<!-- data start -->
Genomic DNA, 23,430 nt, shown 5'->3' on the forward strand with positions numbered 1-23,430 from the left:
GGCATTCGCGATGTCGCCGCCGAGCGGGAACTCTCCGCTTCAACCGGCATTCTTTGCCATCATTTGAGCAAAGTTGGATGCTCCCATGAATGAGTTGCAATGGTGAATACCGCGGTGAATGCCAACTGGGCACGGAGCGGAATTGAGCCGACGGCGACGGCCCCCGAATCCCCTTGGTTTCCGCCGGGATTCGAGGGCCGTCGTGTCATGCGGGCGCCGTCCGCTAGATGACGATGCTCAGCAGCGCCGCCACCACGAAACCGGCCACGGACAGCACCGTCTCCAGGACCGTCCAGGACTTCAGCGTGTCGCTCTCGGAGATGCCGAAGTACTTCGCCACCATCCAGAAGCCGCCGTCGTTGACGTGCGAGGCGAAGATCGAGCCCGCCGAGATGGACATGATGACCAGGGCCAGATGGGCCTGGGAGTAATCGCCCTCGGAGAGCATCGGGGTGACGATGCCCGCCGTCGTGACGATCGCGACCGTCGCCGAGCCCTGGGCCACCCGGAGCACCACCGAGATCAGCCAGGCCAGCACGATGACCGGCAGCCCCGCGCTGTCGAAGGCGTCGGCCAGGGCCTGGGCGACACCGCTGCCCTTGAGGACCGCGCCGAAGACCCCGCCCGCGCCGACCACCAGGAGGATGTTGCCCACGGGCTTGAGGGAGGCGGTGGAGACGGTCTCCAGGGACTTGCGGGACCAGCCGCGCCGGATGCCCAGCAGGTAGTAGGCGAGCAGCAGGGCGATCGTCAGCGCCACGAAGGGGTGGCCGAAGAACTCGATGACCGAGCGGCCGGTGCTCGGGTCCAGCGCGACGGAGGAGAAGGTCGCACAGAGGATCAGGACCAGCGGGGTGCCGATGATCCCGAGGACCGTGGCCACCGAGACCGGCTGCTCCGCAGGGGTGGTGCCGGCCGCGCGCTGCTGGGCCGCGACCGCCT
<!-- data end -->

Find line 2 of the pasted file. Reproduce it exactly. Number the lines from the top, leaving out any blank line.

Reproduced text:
GGCATTCGCGATGTCGCCGCCGAGCGGGAACTCTCCGCTTCAACCGGCATTCTTTGCCATCATTTGAGCAAAGTTGGATGCTCCCATGAATGAGTTGCAATGGTGAATACCGCGGTGAATGCCAACTGGGCACGGAGCGGAATTGAGCCGACGGCGACGGCCCCCGAATCCCCTTGGTTTCCGCCGGGATTCGAGGGCCGTCGTGTCATGCGGGCGCCGTCCGCTAGATGACGATGCTCAGCAGCGCCGCCACCACGAAACCGGCCACGGACAGCACCGTCTCCAGGACCGTCCAGGACTTCAGCGTGTCGCTCTCGGAGATGCCGAAGTACTTCGCCACCATCCAGAAGCCGCCGTCGTTGACGTGCGAGGCGAAGATCGAGCCCGCCGAGATGGACATGATGACCAGGGCCAGATGGGCCTGGGAGTAATCGCCCTCGGAGAGCATCGGGGTGACGATGCCCGCCGTCGTGACGATCGCGACCGTCGCCGAGCCCTGGGCCACCCGGAGCACCACCGAGATCAGCCAGGCCAGCACGATGACCGGCAGCCCCGCGCTGTCGAAGGCGTCGGCCAGGGCCTGGGCGACACCGCTGCCCTTGAGGACCGCGCCGAAGACCCCGCCCGCGCCGACCACCAGGAGGATGTTGCCCACGGGCTTGAGGGAGGCGGTGGAGACGGTCTCCAGGGACTTGCGGGACCAGCCGCGCCGGATGCCCAGCAGGTAGTAGGCGAGCAGCAGGGCGATCGTCAGCGCCACGAAGGGGTGGCCGAAGAACTCGATGACCGAGCGGCCGGTGCTCGGGTCCAGCGCGACGGAGGAGAAGGTCGCACAGAGGATCAGGACCAGCGGGGTGCCGATGATCCCGAGGACCGTGGCCACCGAGACCGGCTGCTCCGCAGGGGTGGTGCCGGCCGCGCGCTGCTGGGCCGCGACCGCCT